What Will America Do About Our $20 Trillion National Debt?

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As noted by Fix The Debt, America is now $20 trillion in debt. What are we going to do?

Everything You Need To Know About $20 Trillion Debt

First and foremost, the $20 trillion of national debt is an absolute nightmare. Admittedly, American government leaders play a huge role in the country being in this situation. Too many of them are too stupid and inept to realize that we cannot keep spending and spending and spending. At some point, something’s got to give. The greater the national debt, the worse off America is.

As the political climate intensifies and as new reform possibilities are brought to the table, keeping the current national debt in mind is paramount. The reform measures require strategic enactments. As stated by Fix The Debt, Congressional lawmakers and the White House must proceed with caution, especially when dealing with tax reform and infrastructure. However the government decides to engender reform, they must keep the national debt in mind and not break the bank even more than they already have.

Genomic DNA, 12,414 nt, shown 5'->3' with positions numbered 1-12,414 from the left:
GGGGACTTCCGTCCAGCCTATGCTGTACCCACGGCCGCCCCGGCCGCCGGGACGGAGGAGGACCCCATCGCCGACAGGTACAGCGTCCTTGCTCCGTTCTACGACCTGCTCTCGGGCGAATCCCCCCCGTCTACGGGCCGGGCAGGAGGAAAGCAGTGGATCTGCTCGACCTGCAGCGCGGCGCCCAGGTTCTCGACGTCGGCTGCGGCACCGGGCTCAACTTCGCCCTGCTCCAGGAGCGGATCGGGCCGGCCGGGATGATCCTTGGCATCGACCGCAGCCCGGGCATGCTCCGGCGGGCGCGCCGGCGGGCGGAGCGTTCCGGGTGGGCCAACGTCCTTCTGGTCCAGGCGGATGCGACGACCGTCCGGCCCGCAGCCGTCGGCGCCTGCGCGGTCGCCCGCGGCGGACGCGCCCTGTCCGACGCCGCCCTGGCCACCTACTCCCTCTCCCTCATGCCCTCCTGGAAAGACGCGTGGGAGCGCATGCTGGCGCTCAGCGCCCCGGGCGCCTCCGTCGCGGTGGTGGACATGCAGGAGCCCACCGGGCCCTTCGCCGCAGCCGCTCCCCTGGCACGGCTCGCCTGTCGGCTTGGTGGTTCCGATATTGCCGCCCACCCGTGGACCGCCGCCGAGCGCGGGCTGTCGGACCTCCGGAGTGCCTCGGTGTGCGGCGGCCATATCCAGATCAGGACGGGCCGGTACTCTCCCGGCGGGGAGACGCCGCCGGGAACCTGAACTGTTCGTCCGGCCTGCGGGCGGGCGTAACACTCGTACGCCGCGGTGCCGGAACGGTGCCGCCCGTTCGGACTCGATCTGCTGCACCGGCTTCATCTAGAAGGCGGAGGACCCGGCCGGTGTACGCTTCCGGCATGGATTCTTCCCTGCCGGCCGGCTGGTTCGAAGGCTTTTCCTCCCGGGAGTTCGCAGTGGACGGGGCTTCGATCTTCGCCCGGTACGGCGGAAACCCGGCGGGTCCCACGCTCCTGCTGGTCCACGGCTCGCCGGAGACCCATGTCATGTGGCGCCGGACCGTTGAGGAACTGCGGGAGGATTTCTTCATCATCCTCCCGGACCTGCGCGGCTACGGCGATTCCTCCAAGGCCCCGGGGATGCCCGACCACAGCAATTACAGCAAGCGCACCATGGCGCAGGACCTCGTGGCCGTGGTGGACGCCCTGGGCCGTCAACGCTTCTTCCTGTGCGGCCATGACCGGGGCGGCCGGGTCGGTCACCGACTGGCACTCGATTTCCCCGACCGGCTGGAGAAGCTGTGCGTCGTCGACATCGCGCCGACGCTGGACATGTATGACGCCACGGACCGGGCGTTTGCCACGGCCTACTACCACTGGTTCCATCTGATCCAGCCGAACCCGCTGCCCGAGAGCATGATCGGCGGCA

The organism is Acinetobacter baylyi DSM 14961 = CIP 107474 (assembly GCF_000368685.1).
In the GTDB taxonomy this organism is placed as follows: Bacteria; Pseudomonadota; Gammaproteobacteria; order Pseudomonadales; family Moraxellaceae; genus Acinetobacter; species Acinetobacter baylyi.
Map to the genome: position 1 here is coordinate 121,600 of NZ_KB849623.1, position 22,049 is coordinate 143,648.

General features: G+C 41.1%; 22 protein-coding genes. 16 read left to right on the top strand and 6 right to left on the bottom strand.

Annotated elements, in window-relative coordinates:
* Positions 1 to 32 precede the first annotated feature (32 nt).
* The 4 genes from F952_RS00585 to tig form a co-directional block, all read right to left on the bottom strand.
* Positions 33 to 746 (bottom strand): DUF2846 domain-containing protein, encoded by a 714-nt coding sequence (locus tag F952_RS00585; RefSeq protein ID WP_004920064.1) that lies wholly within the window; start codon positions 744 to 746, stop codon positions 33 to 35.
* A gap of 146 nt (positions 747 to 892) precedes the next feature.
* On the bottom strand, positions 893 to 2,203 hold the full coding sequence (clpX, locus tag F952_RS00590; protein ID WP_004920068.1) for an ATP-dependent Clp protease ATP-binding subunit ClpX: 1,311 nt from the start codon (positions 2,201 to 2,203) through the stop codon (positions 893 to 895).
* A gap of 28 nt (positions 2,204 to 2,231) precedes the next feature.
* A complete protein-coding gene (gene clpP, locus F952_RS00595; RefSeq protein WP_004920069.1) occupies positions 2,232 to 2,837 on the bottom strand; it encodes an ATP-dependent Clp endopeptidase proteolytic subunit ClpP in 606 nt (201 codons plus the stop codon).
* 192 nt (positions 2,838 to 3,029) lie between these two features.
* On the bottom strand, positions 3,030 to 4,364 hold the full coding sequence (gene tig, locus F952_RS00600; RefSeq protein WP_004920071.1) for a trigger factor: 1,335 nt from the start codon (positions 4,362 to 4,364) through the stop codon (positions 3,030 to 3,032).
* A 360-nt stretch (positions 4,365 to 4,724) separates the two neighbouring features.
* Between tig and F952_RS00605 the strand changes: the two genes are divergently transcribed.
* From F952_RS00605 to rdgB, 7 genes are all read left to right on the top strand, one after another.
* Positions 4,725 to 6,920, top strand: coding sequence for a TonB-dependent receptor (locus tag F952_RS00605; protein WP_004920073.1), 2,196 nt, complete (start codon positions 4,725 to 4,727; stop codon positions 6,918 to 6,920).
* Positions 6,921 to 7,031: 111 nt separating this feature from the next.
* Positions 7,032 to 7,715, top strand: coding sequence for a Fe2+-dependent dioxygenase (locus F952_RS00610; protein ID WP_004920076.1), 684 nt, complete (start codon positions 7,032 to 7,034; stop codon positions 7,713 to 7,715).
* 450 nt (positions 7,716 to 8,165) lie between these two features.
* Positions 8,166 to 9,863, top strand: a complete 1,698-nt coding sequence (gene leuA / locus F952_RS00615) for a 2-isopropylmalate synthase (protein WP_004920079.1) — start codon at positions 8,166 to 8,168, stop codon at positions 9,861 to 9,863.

Negative Offshoots Of Sky High National Debt

As the national debt spikes, the U.S. economy stagnates. Firstly, research funding, education, employee wages, etc all take harsh hits. The aforementioned fields have great potential to help this nation grow. Also, interest rates increase massively. Imagine how much America could benefit from the interest rate money going back into our private sector.

Moreover, it is projected that the national debt will increase even more over the next ten years by $10 trillion. What’s worse is if our leaders aren’t mindful and strategic, a $10 trillion increase may be only the tip of the iceberg. At some point, if America continues down this dangerous path, we are going to reach the point of no return. However, that can be avoided by Congressional leaders and White House staff getting their stuff together, taking the national debt seriously, and working to significantly decrease it.

A Bipartisan Effort

Lowering the national debt should not be a partisan issue. It impacts Republicans, Democrats, Libertarians, etc alike. In fact, the need to lower the national debt should serve as the great equalizer to bridge the gap between partisan and party lines.

Congressional Republicans and Democrats must join forces to engender economic growth. The prosperity of the economy is a critical element to beginning to lower the debt. Congress also needs to cut spending. Perhaps this means reducing some entitlement programs, among other things. Everyone may not get exactly what they want, but in the end, significantly lowering the $20 trillion in national debt will only serve to benefit the nation as whole.